pre-sale tickets online is pretty self-explanatory: a password’s provided as a benefit to a preferred group (superfans, for example), to allow them to buy tickets online before they’re open for general sale. For example, last weekend NoisePop newsletter recipients were provided the pre-sale code “beethousand” for pre-sale tickets for the Guided By Voices show at The Warfield. Sounds simple, right? But add a notoriously customer-service impaired ticket vendor, and things get a lot less simple.

When the pre-sale password for the GBV show didn’t work on ticket sales site Ticketmaster, one fan (you may remember him from the Top Ten Top Twenties) used Twitter in an attempt to figure out the problem.

For any fan who went to Google to solve the problem, it was obvious there was some confusion; even Robert Pollard’s site listed a different password and purchase times. So fans resorted to Google and Twitter, figured out the problem, and communicated the answers to each other – publicly, and without any help from the company that might have been responsible for the problem in the first place.

“After I Tweeted the correct code out to my friends we were all able to purchase tickets. I bought 6,” confirms Matt Graves, Guided By Voices fan who also works in communications at Twitter.

It took a crowd of fans on Twitter less than an hour to solve the password mix-up (Noise Pop emailed their fans and updated their feeds shortly thereafter). However, even at publication time, Ticketmaster had not updated their twitter feed or facebook page with the correct ticket sale information, or offered any explanations to fans. (Calls to Ticketmaster were not returned by publication time.)

Problems buying tickets from the vendor is hardly a new complaint — Ticketmaster, referred to as “ticketbastard” by some, has had a customer service problem for a very long time. Between technical errors and lawsuits, many say that Ticketmaster fails the music fan, and often the theater or sports fans, too.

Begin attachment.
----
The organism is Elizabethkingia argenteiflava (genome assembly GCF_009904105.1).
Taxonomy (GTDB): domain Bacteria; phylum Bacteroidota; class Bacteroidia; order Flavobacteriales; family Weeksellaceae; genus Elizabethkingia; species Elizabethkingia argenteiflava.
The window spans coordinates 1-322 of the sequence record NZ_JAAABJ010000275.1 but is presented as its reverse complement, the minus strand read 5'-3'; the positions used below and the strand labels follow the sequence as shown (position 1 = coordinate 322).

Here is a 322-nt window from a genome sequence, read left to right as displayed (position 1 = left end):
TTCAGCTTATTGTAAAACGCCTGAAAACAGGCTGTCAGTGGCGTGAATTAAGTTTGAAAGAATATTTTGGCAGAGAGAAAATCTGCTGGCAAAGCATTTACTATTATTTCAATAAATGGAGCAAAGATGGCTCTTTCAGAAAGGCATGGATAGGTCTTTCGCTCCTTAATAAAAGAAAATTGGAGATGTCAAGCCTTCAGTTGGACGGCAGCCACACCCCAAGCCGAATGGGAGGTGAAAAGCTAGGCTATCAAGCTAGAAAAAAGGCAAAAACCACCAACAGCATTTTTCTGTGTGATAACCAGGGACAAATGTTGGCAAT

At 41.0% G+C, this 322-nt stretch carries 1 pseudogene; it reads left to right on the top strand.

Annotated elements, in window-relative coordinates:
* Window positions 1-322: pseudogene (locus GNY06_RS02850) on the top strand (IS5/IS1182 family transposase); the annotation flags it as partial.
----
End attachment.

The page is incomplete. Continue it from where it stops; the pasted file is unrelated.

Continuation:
Enter Ticketfly, a ticketing and social marketing platform based in San Francisco, co-founded by Andrew Dreskin. If platforms like Twitter can solve problems, perhaps implementing a social element into the ticketing process online can, too. Andrew Dreskin’s name is familiar to those following the live music business as he was the co-founder, president and C.E.O., of TicketWeb, the first company to sell event tickets over the Internet. TicketWeb was acquired by Ticketmaster in 2000.

Ticketfly is not perfect, but they are new, and they do respond (using twitter and facebook) to those who have any trouble purchasing tickets with their platform.

Ticketfly’s platform takes an intrinsic measure toward immediate customer service for fans buying tickets, whether it’s through email, twitter, and Facebook and builds this community element into their platform. So far, all of my experiences with them have been smooth, and TicketFly clearly focuses on creating a positive user experience, introducing a new angle in the everyday B2B processes in the ticketing arena: community.

If companies like Ticketfly willingly interact with users who’ve had to resort to crowdsourcing solutions for their Ticketmaster problems, how much longer will venues, artists, and consumers will stick with a company that makes it harder for willing consumers to hand over their money? Perhaps it’s too soon to argue that we all jettison a venerable company like Ticketmaster in favor of one startup or another, but if I were Ticketmaster, I’d be looking over my shoulder right now.

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